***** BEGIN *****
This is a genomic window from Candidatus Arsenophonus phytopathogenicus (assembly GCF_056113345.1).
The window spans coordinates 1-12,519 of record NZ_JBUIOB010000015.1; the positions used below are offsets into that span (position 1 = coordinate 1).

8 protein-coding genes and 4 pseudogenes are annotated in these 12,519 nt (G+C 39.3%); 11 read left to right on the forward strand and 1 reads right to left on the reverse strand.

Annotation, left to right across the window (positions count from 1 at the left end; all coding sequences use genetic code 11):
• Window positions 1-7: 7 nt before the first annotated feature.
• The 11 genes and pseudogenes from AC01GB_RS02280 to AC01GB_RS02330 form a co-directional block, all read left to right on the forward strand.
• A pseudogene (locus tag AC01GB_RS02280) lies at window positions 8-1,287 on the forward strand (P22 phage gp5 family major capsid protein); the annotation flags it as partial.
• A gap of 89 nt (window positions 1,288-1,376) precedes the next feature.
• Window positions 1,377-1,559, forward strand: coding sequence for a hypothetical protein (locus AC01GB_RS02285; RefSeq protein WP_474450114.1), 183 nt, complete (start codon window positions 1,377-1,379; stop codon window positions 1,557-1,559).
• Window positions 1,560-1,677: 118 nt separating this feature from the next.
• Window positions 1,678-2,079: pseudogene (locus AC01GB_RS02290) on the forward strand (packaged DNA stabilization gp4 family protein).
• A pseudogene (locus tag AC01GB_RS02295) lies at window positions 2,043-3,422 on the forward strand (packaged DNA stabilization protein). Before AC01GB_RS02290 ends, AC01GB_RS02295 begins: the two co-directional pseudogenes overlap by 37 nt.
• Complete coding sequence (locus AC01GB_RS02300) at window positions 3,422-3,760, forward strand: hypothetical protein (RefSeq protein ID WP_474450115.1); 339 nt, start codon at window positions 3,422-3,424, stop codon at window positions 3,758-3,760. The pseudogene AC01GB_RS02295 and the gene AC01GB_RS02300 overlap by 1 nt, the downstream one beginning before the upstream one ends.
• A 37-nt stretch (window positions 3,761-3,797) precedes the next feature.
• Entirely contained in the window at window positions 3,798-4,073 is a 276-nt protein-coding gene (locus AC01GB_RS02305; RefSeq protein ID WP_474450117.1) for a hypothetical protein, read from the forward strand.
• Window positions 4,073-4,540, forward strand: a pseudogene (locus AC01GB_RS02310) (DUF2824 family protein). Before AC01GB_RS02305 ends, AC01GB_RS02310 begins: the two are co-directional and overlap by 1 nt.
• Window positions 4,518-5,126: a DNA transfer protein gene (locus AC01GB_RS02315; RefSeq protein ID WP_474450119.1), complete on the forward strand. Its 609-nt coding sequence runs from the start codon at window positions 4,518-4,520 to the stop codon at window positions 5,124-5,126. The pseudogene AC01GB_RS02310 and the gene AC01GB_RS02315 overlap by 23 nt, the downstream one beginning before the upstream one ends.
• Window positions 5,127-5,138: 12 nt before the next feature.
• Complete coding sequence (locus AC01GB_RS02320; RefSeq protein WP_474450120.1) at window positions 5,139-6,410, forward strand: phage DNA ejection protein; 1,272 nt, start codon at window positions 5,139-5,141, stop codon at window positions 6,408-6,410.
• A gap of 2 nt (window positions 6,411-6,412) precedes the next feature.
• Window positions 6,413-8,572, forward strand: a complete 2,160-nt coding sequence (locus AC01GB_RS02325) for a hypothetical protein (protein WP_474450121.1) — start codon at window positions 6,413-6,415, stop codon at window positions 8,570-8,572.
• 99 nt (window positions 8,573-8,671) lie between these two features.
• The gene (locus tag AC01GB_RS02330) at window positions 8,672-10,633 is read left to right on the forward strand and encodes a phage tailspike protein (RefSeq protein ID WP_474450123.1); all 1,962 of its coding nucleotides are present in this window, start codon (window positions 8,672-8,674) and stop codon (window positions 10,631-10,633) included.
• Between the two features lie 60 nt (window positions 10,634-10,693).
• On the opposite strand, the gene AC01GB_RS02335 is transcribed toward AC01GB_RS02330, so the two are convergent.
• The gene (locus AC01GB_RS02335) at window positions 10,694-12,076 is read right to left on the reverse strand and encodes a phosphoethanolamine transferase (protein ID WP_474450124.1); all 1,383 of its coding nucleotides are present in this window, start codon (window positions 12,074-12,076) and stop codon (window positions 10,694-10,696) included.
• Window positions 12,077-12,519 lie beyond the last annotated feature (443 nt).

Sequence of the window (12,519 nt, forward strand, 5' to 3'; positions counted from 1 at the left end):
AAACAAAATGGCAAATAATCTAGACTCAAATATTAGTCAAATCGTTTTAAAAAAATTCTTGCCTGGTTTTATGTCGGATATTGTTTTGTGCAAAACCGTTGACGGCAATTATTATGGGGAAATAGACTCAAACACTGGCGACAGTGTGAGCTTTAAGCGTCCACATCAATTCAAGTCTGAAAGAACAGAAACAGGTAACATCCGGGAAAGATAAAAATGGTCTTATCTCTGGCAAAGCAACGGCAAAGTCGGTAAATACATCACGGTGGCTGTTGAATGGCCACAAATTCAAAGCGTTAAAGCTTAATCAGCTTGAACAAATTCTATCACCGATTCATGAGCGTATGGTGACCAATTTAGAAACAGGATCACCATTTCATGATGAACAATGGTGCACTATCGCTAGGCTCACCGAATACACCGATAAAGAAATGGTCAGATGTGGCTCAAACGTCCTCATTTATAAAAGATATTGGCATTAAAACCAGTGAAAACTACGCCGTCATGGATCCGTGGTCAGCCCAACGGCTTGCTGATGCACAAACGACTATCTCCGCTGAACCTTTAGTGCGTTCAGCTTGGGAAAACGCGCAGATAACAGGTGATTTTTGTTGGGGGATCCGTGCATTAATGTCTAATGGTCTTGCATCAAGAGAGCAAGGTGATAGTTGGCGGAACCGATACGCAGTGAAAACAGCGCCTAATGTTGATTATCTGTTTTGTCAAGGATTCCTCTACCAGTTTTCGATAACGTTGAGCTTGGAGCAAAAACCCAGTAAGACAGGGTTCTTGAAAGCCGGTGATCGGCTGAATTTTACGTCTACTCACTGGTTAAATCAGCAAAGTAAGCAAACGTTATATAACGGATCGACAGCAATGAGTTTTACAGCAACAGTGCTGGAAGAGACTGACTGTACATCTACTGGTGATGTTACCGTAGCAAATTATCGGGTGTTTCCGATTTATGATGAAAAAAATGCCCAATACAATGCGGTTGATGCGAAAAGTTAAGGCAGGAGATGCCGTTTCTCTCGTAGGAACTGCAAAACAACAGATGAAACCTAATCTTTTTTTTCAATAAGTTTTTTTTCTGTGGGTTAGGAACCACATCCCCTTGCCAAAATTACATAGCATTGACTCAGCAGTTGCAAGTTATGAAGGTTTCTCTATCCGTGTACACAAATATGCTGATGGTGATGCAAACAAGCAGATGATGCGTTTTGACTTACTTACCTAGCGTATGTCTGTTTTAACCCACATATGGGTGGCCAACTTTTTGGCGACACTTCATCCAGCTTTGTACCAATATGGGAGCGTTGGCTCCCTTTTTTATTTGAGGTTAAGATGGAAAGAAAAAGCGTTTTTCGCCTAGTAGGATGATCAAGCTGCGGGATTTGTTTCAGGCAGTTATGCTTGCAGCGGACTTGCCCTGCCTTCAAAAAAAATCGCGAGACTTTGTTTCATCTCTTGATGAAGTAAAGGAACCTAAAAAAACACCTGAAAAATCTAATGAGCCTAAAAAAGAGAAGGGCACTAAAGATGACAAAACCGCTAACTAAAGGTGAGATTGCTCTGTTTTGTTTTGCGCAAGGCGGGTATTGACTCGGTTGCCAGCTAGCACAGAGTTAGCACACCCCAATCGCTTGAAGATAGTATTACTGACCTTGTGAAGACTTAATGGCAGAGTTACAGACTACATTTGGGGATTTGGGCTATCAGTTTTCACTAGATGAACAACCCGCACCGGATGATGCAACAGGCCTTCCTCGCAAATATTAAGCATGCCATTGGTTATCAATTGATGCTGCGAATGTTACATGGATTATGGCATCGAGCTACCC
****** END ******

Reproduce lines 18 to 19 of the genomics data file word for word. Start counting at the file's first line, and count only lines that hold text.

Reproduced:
• Window positions 5,127-5,138: 12 nt before the next feature.
• Complete coding sequence (locus AC01GB_RS02320; RefSeq protein WP_474450120.1) at window positions 5,139-6,410, forward strand: phage DNA ejection protein; 1,272 nt, start codon at window positions 5,139-5,141, stop codon at window positions 6,408-6,410.